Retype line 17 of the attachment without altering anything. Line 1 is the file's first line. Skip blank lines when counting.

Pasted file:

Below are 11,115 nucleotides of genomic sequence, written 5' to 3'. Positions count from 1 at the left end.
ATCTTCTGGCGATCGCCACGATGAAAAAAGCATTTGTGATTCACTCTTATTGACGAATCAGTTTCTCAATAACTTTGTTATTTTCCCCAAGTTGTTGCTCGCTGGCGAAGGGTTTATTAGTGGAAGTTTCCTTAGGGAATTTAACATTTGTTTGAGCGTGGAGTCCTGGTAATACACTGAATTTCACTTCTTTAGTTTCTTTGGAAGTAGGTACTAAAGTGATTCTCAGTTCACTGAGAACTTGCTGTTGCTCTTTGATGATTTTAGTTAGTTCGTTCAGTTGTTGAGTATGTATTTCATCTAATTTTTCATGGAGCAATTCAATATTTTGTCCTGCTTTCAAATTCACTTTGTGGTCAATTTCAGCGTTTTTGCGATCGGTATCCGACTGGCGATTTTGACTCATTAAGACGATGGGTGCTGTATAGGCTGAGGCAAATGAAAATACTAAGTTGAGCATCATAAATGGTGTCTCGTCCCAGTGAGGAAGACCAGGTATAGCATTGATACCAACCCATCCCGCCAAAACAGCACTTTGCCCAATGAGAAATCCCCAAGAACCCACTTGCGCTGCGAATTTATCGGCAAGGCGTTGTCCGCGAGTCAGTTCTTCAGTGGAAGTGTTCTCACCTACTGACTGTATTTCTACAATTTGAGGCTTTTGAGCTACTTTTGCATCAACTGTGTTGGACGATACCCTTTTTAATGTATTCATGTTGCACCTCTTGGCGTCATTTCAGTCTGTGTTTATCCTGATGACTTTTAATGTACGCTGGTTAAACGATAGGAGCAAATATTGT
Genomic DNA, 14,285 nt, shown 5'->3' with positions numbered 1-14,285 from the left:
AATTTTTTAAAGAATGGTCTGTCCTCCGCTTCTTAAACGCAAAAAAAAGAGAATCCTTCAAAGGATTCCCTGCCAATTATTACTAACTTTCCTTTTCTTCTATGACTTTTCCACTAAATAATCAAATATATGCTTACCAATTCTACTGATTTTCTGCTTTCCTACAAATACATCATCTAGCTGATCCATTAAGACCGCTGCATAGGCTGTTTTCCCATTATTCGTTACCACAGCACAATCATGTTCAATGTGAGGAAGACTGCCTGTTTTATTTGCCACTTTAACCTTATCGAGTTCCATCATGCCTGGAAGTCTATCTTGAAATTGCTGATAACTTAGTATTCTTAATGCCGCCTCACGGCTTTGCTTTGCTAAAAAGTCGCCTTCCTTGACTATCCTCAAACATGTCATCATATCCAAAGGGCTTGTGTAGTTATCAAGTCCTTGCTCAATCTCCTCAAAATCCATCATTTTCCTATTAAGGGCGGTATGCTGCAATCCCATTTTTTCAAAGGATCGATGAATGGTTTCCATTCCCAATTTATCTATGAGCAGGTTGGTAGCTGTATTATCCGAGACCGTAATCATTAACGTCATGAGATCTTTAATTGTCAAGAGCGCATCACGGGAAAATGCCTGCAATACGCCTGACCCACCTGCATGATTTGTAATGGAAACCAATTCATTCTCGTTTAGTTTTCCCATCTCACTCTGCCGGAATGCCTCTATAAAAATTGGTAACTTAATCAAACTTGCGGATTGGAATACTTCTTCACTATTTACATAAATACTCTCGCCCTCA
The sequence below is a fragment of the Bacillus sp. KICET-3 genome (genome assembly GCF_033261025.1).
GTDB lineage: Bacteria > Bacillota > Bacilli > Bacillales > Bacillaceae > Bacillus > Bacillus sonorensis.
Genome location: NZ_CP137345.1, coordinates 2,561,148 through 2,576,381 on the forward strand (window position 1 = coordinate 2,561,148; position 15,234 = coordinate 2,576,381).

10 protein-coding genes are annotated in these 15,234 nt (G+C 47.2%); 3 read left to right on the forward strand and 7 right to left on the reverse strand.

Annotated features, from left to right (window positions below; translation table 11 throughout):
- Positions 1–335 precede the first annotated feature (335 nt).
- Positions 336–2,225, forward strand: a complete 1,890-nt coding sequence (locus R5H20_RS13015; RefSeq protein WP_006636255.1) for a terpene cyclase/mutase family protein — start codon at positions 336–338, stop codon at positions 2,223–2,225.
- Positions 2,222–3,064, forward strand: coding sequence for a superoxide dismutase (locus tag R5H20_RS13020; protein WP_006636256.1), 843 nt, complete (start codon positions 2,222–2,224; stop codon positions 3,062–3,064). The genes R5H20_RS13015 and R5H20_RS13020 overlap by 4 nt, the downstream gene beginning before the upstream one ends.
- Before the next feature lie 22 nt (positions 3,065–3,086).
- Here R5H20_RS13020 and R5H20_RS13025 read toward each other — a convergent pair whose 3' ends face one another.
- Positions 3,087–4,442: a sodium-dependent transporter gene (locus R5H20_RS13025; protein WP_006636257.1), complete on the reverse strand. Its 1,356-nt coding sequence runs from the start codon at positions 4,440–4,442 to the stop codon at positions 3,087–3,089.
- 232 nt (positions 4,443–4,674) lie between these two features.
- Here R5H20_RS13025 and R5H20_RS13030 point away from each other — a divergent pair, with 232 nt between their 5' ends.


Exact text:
- Here R5H20_RS13025 and R5H20_RS13030 point away from each other — a divergent pair, with 232 nt between their 5' ends.